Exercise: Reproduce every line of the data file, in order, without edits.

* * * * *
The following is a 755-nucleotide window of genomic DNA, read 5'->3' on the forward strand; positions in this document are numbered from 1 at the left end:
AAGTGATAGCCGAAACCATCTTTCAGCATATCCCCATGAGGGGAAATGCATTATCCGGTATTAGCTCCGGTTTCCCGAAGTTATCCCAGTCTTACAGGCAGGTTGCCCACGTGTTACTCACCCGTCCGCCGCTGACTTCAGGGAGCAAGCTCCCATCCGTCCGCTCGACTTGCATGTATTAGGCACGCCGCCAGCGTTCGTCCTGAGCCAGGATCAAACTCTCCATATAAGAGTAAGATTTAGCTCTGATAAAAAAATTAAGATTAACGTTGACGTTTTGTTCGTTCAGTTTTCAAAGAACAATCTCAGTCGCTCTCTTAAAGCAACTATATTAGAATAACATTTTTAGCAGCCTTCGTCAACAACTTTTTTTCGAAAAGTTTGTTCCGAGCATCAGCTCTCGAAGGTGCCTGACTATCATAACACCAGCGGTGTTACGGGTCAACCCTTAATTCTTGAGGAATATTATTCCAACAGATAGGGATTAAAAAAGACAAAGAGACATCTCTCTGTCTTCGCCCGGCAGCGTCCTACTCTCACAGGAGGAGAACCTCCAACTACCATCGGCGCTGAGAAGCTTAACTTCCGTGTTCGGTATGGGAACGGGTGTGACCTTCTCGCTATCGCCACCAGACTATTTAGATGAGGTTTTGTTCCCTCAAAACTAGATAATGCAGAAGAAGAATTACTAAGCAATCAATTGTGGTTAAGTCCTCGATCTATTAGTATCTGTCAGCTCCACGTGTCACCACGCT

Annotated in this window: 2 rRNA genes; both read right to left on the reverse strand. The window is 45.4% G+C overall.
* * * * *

The following is a 755-nucleotide window of genomic DNA, read 5'->3' on the forward strand; positions in this document are numbered from 1 at the left end:
AAGTGATAGCCGAAACCATCTTTCAGCATATCCCCATGAGGGGAAATGCATTATCCGGTATTAGCTCCGGTTTCCCGAAGTTATCCCAGTCTTACAGGCAGGTTGCCCACGTGTTACTCACCCGTCCGCCGCTGACTTCAGGGAGCAAGCTCCCATCCGTCCGCTCGACTTGCATGTATTAGGCACGCCGCCAGCGTTCGTCCTGAGCCAGGATCAAACTCTCCATATAAGAGTAAGATTTAGCTCTGATAAAAAAATTAAGATTAACGTTGACGTTTTGTTCGTTCAGTTTTCAAAGAACAATCTCAGTCGCTCTCTTAAAGCAACTATATTAGAATAACATTTTTAGCAGCCTTCGTCAACAACTTTTTTTCGAAAAGTTTGTTCCGAGCATCAGCTCTCGAAGGTGCCTGACTATCATAACACCAGCGGTGTTACGGGTCAACCCTTAATTCTTGAGGAATATTATTCCAACAGATAGGGATTAAAAAAGACAAAGAGACATCTCTCTGTCTTCGCCCGGCAGCGTCCTACTCTCACAGGAGGAGAACCTCCAACTACCATCGGCGCTGAGAAGCTTAACTTCCGTGTTCGGTATGGGAACGGGTGTGACCTTCTCGCTATCGCCACCAGACTATTTAGATGAGGTTTTGTTCCCTCAAAACTAGATAATGCAGAAGAAGAATTACTAAGCAATCAATTGTGGTTAAGTCCTCGATCTATTAGTATCTGTCAGCTCCACGTGTCACCACGCT

Annotated in this window: 2 rRNA genes; both read right to left on the reverse strand. The window is 45.4% G+C overall.